And the Insanity continues.Previous Chapter
Part Two: The Clues
Misha left after filling out some forms- basically a contract and some tax documents, nothing serious. While she filled those out Kenji pored over the various folders, his eyes narrowing as he brought the pages mere inches from his face. Once she left he threw one of them down and pointed at it dramatically.
“This is perfect!” he practically shouted, “all this time my work has missed this kind of information! Dates, names, locations, plans, even intelligence reports on the other organizations! The next time my publisher bitches about ‘fact-checking’ I can throw these folders in her face!”
He nudged the folders toward me and I reluctantly started glancing through them. It hurt to admit it, but it looked like the documents were on the level. All this time I had just assumed Kenji was insane, and while I still believed that, it looked like he was right about at least some of what he had been ranting and writing about for the last eleven years.
The more I looked at these folders, the more nervous I became. This was serious stuff here, and if these groups were as powerful as the documents before me indicated, me, Kenji, and my family could be in serious shit. How much shit, I had no idea at the time. Lucky for my family, most of it landed on me and Kenji.
While I looked through the folders, my heart beating a bit erratically every now and then, Kenji was looking through the clues Misha had provided us. The prospect of a payoff had probably managed to focus him on the task at hand. That or he was biding his time until he could scan and save every single paper Misha had given us.
After an hour or so, with a shot of whiskey in hand to calm my heart- yes I know it only aggravated my arrhythmia, I didn’t care at that point- Kenji told me a rough outline of what went wrong with Mr. Hakamichi’s day.
“Two days ago, around six pm, Mr. Hakamichi left his work to go home, according to his secretary,” Kenji said, “however, an hour later he was spotted on security camera footage across the street from the Brass Wok.”
The Brass Wok was a dive bar near the airport. The only thing that kept it in business was a few dozen local drunks who hadn’t keeled over from liver failure yet. Kenji and I went there at least once a week. For a dive, it was pretty well stocked, and they had the best Jamaican chicken wings I’ve ever tasted. One of Kenji’s informants worked there, too.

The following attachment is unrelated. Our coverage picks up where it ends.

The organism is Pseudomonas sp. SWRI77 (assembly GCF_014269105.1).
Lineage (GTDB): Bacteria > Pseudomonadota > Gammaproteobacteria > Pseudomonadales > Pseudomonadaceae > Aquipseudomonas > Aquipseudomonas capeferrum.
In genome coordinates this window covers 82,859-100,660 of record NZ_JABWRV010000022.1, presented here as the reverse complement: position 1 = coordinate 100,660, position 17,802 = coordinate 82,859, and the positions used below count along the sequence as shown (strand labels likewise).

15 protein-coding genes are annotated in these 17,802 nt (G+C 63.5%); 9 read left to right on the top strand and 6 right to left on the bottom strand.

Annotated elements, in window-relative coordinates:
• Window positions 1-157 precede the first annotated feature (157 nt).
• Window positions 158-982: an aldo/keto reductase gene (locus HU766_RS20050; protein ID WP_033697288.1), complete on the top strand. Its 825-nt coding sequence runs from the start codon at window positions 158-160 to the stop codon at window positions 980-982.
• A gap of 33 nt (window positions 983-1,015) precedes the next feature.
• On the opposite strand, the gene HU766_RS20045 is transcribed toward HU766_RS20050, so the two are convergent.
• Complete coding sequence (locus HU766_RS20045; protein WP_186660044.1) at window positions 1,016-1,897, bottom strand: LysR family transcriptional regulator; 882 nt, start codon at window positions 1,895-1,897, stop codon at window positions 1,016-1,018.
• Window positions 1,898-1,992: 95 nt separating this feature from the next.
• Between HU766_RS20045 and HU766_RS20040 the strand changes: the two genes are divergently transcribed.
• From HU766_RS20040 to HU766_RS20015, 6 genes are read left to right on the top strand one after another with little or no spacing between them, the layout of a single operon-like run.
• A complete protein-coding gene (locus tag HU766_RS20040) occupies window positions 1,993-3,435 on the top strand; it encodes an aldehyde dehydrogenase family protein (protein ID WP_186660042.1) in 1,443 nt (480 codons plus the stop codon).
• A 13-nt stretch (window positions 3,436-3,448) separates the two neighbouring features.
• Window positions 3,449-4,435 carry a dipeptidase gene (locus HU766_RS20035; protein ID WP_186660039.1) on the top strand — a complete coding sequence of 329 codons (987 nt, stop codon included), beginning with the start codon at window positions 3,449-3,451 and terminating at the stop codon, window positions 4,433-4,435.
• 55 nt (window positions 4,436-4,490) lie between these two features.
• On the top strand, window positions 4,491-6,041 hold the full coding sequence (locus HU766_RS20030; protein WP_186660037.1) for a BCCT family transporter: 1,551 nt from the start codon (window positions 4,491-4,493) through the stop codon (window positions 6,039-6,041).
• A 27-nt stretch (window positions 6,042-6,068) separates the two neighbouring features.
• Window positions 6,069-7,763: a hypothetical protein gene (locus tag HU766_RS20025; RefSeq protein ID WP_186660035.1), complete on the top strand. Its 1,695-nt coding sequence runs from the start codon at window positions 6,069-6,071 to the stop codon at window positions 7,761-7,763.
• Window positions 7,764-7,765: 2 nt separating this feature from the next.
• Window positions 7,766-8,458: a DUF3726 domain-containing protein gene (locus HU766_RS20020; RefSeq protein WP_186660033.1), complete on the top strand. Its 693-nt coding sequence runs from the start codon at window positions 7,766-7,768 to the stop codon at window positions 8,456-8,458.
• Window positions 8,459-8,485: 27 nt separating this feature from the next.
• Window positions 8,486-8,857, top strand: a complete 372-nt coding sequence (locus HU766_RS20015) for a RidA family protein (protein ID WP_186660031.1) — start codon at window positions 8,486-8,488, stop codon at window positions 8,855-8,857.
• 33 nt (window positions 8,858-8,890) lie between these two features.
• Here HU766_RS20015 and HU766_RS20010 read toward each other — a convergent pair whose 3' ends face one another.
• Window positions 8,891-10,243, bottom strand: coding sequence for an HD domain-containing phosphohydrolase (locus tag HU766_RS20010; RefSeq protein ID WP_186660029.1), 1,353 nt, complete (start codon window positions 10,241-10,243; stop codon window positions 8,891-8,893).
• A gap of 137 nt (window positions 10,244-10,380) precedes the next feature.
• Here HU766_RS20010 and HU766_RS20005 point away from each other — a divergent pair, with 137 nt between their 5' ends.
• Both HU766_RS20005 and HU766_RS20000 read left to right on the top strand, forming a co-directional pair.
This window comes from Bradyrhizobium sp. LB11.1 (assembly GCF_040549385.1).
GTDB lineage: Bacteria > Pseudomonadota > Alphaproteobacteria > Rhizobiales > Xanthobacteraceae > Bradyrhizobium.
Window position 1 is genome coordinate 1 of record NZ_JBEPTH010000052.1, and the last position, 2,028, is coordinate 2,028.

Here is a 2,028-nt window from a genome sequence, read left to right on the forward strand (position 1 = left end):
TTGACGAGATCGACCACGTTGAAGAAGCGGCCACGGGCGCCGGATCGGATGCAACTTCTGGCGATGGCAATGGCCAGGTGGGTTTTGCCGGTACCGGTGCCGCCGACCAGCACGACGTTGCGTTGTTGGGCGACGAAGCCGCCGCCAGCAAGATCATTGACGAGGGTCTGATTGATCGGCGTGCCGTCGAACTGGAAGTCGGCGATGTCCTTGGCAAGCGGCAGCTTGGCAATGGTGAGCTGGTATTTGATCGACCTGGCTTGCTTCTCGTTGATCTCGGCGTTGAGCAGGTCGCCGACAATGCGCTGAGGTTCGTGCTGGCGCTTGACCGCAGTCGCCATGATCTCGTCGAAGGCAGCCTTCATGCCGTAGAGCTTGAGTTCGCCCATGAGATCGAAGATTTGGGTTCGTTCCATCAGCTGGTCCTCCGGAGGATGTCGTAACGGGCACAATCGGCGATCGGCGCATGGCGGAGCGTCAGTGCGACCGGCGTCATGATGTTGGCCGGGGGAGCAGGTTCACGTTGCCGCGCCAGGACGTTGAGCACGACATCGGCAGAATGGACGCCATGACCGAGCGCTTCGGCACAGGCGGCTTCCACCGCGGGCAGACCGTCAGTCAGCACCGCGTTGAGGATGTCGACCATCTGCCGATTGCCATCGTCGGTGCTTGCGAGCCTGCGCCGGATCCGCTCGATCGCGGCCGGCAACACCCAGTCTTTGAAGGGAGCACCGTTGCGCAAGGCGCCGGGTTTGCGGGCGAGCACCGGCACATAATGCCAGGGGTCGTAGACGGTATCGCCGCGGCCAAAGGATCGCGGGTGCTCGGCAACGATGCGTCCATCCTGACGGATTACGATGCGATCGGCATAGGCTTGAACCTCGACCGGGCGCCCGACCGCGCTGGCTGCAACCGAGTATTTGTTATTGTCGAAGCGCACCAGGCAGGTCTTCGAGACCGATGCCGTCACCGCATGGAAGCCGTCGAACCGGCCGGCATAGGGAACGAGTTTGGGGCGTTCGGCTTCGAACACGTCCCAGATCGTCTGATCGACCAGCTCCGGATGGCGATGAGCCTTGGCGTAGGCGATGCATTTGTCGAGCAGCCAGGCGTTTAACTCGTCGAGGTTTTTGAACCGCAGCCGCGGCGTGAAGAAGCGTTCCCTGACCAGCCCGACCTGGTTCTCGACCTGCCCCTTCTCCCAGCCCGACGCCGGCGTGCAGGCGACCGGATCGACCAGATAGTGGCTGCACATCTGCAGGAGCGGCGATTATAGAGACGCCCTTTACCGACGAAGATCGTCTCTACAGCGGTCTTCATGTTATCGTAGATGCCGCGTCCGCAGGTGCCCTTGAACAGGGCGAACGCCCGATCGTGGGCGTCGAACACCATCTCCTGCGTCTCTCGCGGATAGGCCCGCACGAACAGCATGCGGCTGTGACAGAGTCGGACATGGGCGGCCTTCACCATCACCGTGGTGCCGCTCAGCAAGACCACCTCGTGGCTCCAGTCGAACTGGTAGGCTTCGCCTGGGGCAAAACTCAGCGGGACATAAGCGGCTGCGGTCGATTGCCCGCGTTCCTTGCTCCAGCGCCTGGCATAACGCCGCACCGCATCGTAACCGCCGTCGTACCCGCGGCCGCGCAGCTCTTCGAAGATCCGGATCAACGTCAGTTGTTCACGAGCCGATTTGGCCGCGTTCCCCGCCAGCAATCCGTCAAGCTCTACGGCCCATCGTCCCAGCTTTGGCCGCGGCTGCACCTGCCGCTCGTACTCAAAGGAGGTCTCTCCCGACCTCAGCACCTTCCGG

“Roughly four hours later, he walked out of the Wok and ended up in a nearby alley. After that, the trail goes cold.”
“I don’t suppose someone checked the alley before they hired us?” I asked.
Kenji nodded, “Misha and Shizune did it themselves when he didn’t come back the next day. They didn’t find any signs of a struggle, or his sword. They would have gone into the Wok, but it was closed.”
I nodded at that, though he probably didn’t see me, “all right, so we go to the Wok and ask Itachi if he saw or heard anything, and move on from there. Easy enough.”
“Not quite,” Kenji said, fiddling with his scarf, “we have a couple snags here. One, if there’s no signs of a struggle, he either knew his assailant or was knocked unconscious. Both of those possibilities have my spleen worked up.”
I used to roll my eyes whenever Kenji mentioned his spleen, but the thing was a disturbingly accurate alarm for danger. It reminded me of Ciaphas Cain- HERO OF THE IMPERIUM- ‘s itching palms. I straightened up in my chair as I digested this new information.
“This is sounding more and more like a bad idea,” I said. A new thought struck me, “wait, this can’t be a coincidence. Shizune’s father goes to a bar we frequent for information, disappears, and now we’re being hired to find out what happened.”
Kenji shrugged, “maybe, man. But I can’t let an opportunity like this pass by. I can finally expose these organizations to the world, so thoroughly and convincingly that they can be brought down once and for all! Besides, for all we know, he just went out the other side of the alley and passed out somewhere and got lost,” Kenji’s face became almost maniacal in its passion as he added, “besides, if it is a trap for me, that just means I’m getting closer to revealing the truth.”
Kenji’s eyes went from maniacal to mischievous, and he ducked down to one of the desk’s drawers. A moment later he came back up and set four small clips of ammunition and two small black pistols with stubby barrels on the desk.
“What. Are. Those?” I asked.
“Type 94 Nambu semi-auto pistols,” Kenji said, as if it were obvious, “six round clips of 8 mm ammo, with iron sights. They even fit in our suit pockets. They may be sixty years old, but they still work- I maintain these babies myself.”